The global fight against Covid-19 received a boost on Monday with the release of encouraging findings from human trials of three coronavirus vaccines, including a closely watched one being developed by Oxford University.
The results showed that the vaccines being tested did not cause any dangerous side effects, and that they could coax a protective response from the human body.
But experts said that while the results were encouraging, much more work is still needed to plug remaining gaps in knowledge before a vaccine can be made commercially available.
Speaking at a media conference on Monday, Dr Michael Ryan, executive director of the World Health Organisation's health emergencies programme, noted that the findings were from trials in their early stages and the data is very new.
"We now need to move into larger-scale, real-world trials," he said. "But it is good to see more data, and more products moving into this very important phase of vaccine discovery, and we congratulate our colleagues for the progress they have made."
The latest findings were from early phases of clinical trials for vaccines being developed by Oxford University and multinational drugmaker AstraZeneca; CanSino Biologics and China's military research unit; and German biotech company BioNTech and US drugmaker Pfizer.
All three studies - two were published in medical journal The Lancet, while the Pfizer study was published as a pre-print pending peer review - found that the vaccine candidates could stimulate the body to produce immune system "soldiers".
These soldiers, such as antibodies or T-cells, help the body fight off invading pathogens.
Professor Stephen Evans from the London School of Hygiene and Tropical Medicine, noted that for the Oxford trial, the immune responses measured in the blood, and the absence of serious harms indicate there is a possibility of an effective vaccine against Covid-19.
The Oxford vaccine had prompted an antibody and a T-cell response - both of which may be important in the protection against Covid-19.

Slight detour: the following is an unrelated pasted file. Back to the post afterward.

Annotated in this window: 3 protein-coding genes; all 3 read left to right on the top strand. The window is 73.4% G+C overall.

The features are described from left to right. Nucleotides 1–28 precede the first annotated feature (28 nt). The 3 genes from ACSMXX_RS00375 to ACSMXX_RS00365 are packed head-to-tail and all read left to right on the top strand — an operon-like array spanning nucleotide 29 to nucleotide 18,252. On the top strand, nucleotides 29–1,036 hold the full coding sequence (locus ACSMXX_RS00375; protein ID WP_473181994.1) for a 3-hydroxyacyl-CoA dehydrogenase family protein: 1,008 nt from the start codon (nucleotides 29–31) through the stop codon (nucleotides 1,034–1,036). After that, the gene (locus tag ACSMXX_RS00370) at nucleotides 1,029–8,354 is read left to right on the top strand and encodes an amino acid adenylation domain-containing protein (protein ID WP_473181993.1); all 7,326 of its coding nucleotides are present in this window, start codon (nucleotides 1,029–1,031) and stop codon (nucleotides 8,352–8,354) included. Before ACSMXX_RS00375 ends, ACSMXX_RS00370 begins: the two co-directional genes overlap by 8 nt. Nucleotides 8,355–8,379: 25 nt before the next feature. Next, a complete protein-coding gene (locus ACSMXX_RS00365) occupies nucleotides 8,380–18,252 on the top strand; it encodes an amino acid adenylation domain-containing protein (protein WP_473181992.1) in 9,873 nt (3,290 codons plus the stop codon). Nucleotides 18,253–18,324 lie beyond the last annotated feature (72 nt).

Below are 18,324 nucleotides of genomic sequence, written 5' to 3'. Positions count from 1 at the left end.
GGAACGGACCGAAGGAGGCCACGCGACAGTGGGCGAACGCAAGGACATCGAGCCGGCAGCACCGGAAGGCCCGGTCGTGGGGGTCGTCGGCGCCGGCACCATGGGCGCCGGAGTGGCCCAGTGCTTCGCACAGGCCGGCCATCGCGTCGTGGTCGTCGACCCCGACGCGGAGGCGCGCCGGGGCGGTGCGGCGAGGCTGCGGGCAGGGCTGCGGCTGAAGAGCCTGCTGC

However, Prof Evans also noted that there were some gaps.
"It does not yet show that the disease is reduced or prevented, and this will not be easy to show until Phase III trials have been completed in settings where the (virus) is circulating at a high rate and people are getting clinical and severe disease," Prof Evans was quoted as saying in a CNN report.
Clinical development is a three-phase process, said the US Centres for Disease Control and Prevention on its website.
In Phase I, small groups of people receive the trial vaccine, and this is expanded in Phase II to include people who have characteristics, such as age and physical health, similar to those for whom the new vaccine is intended.
In Phase III, the vaccine is given to thousands of people and tested for efficacy and safety.
In an update on Monday, AstraZeneca said late-stage Phase II/III trials are currently under way in Britain, Brazil and South Africa and are due to start in the United States.
"Trials will determine how well the vaccine will protect from the Covid-19 disease and measure safety and immune responses in different age ranges and at various doses," the company noted.
The findings from the three trials follow the publication last week of the results of Moderna's vaccine trial, which showed similarly promising early results.
Moderna's vaccine is similar to the Pfizer one in that it also uses a messenger RNA platform.
There are currently more than 150 vaccine candidates being studied worldwide.
At a separate press conference last week, Professor Leo Yee Sin, executive director of Singapore's National Centre for Infectious Diseases, noted that most vaccines can take seven to 15 years to become commercially available, depending on the pathogen.
"For Covid-19, people are looking at 12 to 18 months, so this is still a space that we are watching very closely," she said then.
"But there are a lot of international collaborations and efforts being put in to see whether we can see an effective, usable, deployable vaccine for the human race around the world."